Tuesday, November 15, 2011
Movember getting hairy for mustache men
For a moment I felt like the misfit bully in the AT&T commercials who believes his co-workers are deliberately excluding him from the hall taco party outside Bill’s office.
Then I realized a key difference. He thinks people make fun of him.
As for me, I now know they do. I know this because for the past 15 days they’ve been in my face.
And it’s all because of what’s on my face.
Yes, it’s Movember!
That’s November with a “Mo” to go. Mo is Australian slang for mustache.
Five days ago I’d never heard of Movember, an Australian export that didn’t hit the U.S. until 2007. Now it consumes me.
Movember is doing for November and prostate cancer what pink ribbons did for October and breast cancer.
Organizers have since 2004 raised a whopping $174 million by encouraging every man on the planet to grow a mustache for the month. That’s all. People donate money to men who’ll grow mustaches and the many mos generate awareness.
It’s like a charity 5K for couch potatoes.
They call it the “hairy ribbon.”
It is to me it is one of the most ingenious fundraisers ever conceived. It’s a perfectly manly way to reach men about an area they’re often reluctant to discuss. And I’m not talking about their funny bones.
I did this story about it for msnbc.com after learning Qantas had decorated a terminal building and Boeing 737-800 with really cheesy mustaches style savvy people make fun of.
Apparently like mine.
Adam Garone, one of four co-founders of Movember told me he and his mates were sitting around a Melbourne backyard in 2003 discussing how every fashion recycles. All but one.
In my mind I picture them all there, drunk and very Aussie cool.
“We talked about mustaches and how popular they were in the 1970s and ‘80s,” he said. “But they never came back. We decided to devote the month to growing mustaches, mate.”
(He didn’t say “mate,” but I added it for antipodean color.)
Expecting support, they received scorn.
“Oh, my girlfriend hated it,” he said. “My boss said the mustache made me so ugly he wouldn’t let me go out on sales calls. It was sooo ugly.”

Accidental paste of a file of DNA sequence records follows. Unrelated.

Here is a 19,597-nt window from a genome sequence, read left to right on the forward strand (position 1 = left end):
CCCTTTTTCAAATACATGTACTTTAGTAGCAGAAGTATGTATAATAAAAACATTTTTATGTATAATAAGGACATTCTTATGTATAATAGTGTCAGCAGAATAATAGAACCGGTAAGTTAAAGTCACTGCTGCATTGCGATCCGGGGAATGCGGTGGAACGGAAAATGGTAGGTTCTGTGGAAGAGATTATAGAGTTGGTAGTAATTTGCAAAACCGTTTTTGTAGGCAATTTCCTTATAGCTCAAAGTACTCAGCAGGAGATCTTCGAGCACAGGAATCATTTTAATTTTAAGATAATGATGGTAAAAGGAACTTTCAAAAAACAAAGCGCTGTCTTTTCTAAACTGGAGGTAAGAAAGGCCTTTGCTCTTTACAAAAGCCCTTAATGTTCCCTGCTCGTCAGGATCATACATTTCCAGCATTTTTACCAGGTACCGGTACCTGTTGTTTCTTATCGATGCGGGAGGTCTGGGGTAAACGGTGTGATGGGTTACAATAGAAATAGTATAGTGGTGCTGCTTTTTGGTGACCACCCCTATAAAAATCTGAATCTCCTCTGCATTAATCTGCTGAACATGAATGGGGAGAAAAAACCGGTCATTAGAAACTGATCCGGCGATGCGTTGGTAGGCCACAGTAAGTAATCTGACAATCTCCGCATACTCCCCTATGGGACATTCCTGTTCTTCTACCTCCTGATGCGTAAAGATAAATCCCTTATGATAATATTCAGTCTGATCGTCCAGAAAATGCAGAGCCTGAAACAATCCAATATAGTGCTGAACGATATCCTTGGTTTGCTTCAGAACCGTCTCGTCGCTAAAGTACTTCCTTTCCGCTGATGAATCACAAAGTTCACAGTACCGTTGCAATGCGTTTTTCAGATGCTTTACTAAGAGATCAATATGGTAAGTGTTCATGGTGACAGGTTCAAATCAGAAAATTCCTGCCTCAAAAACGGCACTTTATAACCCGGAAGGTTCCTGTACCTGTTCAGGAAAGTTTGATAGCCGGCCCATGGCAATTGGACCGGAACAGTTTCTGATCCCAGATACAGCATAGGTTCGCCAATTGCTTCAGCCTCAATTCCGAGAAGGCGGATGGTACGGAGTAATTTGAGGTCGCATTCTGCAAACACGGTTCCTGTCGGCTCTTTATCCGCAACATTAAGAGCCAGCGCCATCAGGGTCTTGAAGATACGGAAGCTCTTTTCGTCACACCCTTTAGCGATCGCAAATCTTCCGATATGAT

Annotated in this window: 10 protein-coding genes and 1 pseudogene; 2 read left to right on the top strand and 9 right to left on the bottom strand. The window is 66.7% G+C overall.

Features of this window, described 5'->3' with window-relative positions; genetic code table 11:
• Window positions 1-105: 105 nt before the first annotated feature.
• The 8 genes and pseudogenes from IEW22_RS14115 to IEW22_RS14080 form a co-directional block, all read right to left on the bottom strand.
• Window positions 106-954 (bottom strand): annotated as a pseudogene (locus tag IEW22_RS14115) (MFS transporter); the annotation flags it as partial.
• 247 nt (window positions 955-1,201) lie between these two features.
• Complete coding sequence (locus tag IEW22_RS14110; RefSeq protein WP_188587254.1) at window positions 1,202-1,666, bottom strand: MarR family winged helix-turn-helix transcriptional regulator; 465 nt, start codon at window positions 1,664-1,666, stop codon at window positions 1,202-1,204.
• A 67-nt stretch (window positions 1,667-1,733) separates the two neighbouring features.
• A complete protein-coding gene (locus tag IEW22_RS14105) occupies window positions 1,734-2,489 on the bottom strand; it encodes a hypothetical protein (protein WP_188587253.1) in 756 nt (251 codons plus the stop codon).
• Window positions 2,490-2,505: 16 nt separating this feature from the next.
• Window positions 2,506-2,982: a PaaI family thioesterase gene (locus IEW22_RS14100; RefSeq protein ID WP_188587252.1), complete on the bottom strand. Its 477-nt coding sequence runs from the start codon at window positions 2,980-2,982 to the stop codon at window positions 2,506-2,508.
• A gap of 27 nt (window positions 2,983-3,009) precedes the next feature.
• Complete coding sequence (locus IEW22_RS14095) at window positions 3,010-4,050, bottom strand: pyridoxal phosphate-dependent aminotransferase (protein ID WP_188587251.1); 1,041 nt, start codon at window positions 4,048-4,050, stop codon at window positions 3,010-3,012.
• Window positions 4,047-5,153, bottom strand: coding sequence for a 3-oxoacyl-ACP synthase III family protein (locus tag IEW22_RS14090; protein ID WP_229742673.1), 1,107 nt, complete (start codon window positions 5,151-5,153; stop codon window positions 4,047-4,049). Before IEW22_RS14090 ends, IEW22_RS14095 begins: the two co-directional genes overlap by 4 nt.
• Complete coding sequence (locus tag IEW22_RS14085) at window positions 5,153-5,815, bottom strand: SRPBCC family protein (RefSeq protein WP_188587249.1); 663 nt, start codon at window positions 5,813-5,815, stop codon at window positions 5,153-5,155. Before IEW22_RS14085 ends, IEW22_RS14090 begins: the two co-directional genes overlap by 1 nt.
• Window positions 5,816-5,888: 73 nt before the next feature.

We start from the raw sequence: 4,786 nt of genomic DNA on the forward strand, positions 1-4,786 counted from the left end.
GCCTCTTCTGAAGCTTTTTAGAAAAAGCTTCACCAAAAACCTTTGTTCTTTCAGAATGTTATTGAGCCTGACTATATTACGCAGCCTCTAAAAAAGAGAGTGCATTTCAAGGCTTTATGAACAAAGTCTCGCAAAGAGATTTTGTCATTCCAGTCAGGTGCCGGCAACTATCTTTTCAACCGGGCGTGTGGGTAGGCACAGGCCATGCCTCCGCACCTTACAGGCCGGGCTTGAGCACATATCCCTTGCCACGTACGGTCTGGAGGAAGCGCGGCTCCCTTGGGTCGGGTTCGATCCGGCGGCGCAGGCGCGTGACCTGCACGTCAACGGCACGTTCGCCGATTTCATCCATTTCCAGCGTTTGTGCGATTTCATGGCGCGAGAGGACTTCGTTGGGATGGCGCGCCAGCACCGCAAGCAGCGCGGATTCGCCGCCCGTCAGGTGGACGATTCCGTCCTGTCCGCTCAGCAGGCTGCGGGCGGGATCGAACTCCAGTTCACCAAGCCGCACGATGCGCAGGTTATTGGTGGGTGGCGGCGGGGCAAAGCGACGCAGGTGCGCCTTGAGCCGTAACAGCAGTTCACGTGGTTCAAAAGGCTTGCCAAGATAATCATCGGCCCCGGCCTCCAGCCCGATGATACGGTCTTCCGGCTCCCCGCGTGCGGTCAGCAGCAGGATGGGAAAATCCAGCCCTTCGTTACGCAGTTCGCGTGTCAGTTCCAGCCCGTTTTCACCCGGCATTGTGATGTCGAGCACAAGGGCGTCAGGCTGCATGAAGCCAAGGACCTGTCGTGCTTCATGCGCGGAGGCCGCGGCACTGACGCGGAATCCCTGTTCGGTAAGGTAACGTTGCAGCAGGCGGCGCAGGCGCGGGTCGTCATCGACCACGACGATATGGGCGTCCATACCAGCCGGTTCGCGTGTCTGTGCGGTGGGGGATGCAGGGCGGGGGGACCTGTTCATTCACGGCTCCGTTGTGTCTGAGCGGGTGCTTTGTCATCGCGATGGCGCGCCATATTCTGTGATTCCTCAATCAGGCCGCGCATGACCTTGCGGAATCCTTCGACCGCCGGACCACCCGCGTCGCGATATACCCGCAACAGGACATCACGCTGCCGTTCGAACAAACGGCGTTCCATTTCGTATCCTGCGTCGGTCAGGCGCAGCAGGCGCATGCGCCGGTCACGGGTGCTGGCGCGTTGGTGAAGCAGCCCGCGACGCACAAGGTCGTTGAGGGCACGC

I admit I live a cloistered life, but when did the mustache fall out of favor? When did it become a topic for cool people to ridicule?
Could I have somehow missed an important fashion memo?
I’ve been rockin’ the ‘stache since 1985. I like it because it conceals and distracts numerous other flaws ranging across my face. Without the mustache, people’s eyes might go to the moles, the bloodshot eyes, scars and other mug-ravaging deformities.
I hope one day my mustache grows up and becomes Sam Elliott’s mustache.
What would Mark Twain be without his mustache? How about the over-looked acting genius Burt Reynolds? He had a great ‘stache that matched the color of that black Trans Am that caused Sheriff Buford T. Justice so much manly trouble.
Just about everyone in my bar has thick mustaches -- including half the gals.
Are we that hillbilly backward?
Apparently so. A little research revealed we’re a minority that needs protecting.
That’s where the American Mustache Institute comes in (motto: “Protecting the rights of, and fighting discrimination against mustached Americans by promoting the growth, care and culture of the mustache”).
While I’ve been stationary, I somehow became part of a movement.
So while I fully support Movember and its noble goals I kindly ask they rescind ‘stache bashing as part of their promotions.
Would it be acceptable if the joke was on African-Americans? Bi-sexuals? Chrome domes?
All we mustachioed men ask is to be treated like equals, to get a fair shake, and to have the results of our prostate exams come back clean.
And then maybe we’ll enjoy the fruits of what other minorities, mustachioed and otherwise, have earned.
We’ll be Mo-vin’ on up!